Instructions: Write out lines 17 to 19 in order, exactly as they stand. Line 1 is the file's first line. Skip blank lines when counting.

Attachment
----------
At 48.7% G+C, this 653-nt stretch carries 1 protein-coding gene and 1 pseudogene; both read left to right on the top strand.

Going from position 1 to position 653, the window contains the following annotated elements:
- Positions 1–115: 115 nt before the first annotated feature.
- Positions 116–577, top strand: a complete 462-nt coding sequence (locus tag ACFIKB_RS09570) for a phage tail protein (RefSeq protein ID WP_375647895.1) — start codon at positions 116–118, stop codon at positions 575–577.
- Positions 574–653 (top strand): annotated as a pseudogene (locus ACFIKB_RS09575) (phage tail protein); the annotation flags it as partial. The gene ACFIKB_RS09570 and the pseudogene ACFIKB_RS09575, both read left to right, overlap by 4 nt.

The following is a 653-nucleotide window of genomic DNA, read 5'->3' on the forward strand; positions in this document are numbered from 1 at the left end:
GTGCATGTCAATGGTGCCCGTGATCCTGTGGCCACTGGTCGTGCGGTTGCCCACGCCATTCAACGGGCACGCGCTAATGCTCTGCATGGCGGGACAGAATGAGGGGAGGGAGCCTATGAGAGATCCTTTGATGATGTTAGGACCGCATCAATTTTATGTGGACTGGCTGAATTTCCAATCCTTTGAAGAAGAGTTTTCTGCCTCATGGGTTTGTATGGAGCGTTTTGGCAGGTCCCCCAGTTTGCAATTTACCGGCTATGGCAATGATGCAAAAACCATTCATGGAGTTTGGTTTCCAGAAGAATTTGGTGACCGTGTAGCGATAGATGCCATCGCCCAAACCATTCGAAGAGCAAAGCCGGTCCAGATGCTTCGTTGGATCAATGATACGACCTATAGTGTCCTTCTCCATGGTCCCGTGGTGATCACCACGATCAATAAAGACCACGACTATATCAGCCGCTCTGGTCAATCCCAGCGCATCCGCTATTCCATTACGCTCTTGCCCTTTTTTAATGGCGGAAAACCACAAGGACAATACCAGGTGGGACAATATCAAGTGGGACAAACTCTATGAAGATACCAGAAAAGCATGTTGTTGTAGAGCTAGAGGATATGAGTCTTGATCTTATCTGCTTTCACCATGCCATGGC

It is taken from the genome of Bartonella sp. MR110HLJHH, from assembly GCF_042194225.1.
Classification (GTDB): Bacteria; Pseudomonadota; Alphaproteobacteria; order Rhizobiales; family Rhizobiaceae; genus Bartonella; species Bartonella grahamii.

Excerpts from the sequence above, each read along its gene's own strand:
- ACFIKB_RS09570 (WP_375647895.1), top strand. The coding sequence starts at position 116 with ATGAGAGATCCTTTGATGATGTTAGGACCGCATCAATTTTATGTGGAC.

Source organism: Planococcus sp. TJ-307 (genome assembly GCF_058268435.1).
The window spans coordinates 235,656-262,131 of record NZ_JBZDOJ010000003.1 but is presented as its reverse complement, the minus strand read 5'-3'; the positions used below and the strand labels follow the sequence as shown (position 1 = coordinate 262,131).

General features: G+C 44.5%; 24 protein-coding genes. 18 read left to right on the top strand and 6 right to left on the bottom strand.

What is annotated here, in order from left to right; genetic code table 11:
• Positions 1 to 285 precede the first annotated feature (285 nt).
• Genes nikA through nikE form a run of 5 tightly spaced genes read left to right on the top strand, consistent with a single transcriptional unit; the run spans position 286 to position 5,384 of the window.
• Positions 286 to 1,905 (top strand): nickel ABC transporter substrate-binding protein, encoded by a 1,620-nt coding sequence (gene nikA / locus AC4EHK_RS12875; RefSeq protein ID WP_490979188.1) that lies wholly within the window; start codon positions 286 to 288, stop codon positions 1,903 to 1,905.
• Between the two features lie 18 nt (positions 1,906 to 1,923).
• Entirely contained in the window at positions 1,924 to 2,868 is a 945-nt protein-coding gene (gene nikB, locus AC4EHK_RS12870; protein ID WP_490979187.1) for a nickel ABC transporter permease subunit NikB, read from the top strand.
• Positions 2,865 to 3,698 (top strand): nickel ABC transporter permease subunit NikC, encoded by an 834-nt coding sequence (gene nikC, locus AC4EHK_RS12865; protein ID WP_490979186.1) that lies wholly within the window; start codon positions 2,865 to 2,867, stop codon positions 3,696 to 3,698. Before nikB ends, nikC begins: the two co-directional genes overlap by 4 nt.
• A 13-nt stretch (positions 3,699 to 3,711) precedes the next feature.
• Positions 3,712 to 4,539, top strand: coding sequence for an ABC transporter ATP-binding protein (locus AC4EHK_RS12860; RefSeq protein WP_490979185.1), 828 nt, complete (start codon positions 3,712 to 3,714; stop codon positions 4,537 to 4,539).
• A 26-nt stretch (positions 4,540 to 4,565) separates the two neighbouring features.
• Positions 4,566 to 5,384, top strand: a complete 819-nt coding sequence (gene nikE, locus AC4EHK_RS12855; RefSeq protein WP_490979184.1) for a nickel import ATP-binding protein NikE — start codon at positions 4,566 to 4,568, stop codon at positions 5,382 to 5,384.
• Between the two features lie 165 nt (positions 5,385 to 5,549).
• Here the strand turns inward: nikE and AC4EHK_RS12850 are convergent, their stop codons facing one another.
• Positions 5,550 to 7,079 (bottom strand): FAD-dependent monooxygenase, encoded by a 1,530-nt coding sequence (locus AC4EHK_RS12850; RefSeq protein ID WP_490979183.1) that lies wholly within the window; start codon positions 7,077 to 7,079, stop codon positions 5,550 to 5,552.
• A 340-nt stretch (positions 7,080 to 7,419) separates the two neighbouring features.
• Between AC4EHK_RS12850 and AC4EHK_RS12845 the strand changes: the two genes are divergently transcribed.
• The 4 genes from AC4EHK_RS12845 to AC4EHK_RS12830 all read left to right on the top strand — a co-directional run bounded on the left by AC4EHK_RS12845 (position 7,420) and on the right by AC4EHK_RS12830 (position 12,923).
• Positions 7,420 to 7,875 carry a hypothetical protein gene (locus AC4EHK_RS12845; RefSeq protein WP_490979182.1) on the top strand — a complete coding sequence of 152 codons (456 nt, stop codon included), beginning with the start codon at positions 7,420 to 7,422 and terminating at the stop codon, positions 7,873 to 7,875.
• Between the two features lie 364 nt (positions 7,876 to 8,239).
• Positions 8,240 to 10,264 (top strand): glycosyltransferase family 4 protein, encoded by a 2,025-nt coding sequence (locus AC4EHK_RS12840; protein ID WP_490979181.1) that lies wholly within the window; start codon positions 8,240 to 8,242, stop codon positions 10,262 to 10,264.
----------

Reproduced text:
• Genes nikA through nikE form a run of 5 tightly spaced genes read left to right on the top strand, consistent with a single transcriptional unit; the run spans position 286 to position 5,384 of the window.
• Positions 286 to 1,905 (top strand): nickel ABC transporter substrate-binding protein, encoded by a 1,620-nt coding sequence (gene nikA / locus AC4EHK_RS12875; RefSeq protein ID WP_490979188.1) that lies wholly within the window; start codon positions 286 to 288, stop codon positions 1,903 to 1,905.
• Between the two features lie 18 nt (positions 1,906 to 1,923).